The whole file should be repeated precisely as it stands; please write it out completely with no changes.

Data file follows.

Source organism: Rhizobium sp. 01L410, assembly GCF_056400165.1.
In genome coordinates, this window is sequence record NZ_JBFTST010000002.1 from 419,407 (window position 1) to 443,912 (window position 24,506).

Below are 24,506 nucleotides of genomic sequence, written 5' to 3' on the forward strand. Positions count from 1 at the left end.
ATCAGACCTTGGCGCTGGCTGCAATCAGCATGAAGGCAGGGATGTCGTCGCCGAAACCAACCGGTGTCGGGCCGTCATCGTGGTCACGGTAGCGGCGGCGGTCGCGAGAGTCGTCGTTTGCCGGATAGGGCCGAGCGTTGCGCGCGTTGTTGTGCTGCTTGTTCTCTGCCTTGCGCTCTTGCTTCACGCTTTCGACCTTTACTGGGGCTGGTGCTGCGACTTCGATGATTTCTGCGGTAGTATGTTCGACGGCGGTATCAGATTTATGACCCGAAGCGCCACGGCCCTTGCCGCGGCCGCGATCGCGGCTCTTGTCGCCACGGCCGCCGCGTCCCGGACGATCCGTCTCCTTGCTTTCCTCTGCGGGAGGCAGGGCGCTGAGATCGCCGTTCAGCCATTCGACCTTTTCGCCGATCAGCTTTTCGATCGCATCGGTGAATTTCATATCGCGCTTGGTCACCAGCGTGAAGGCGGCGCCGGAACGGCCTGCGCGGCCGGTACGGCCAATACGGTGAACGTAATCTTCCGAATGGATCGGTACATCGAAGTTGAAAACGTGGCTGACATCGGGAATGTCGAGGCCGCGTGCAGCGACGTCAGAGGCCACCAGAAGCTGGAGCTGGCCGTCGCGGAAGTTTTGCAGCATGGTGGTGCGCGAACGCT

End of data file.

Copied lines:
Source organism: Rhizobium sp. 01L410, assembly GCF_056400165.1.
In genome coordinates, this window is sequence record NZ_JBFTST010000002.1 from 419,407 (window position 1) to 443,912 (window position 24,506).

Below are 24,506 nucleotides of genomic sequence, written 5' to 3' on the forward strand. Positions count from 1 at the left end.
ATCAGACCTTGGCGCTGGCTGCAATCAGCATGAAGGCAGGGATGTCGTCGCCGAAACCAACCGGTGTCGGGCCGTCATCGTGGTCACGGTAGCGGCGGCGGTCGCGAGAGTCGTCGTTTGCCGGATAGGGCCGAGCGTTGCGCGCGTTGTTGTGCTGCTTGTTCTCTGCCTTGCGCTCTTGCTTCACGCTTTCGACCTTTACTGGGGCTGGTGCTGCGACTTCGATGATTTCTGCGGTAGTATGTTCGACGGCGGTATCAGATTTATGACCCGAAGCGCCACGGCCCTTGCCGCGGCCGCGATCGCGGCTCTTGTCGCCACGGCCGCCGCGTCCCGGACGATCCGTCTCCTTGCTTTCCTCTGCGGGAGGCAGGGCGCTGAGATCGCCGTTCAGCCATTCGACCTTTTCGCCGATCAGCTTTTCGATCGCATCGGTGAATTTCATATCGCGCTTGGTCACCAGCGTGAAGGCGGCGCCGGAACGGCCTGCGCGGCCGGTACGGCCAATACGGTGAACGTAATCTTCCGAATGGATCGGTACATCGAAGTTGAAAACGTGGCTGACATCGGGAATGTCGAGGCCGCGTGCAGCGACGTCAGAGGCCACCAGAAGCTGGAGCTGGCCGTCGCGGAAGTTTTGCAGCATGGTGGTGCGCGAACGCT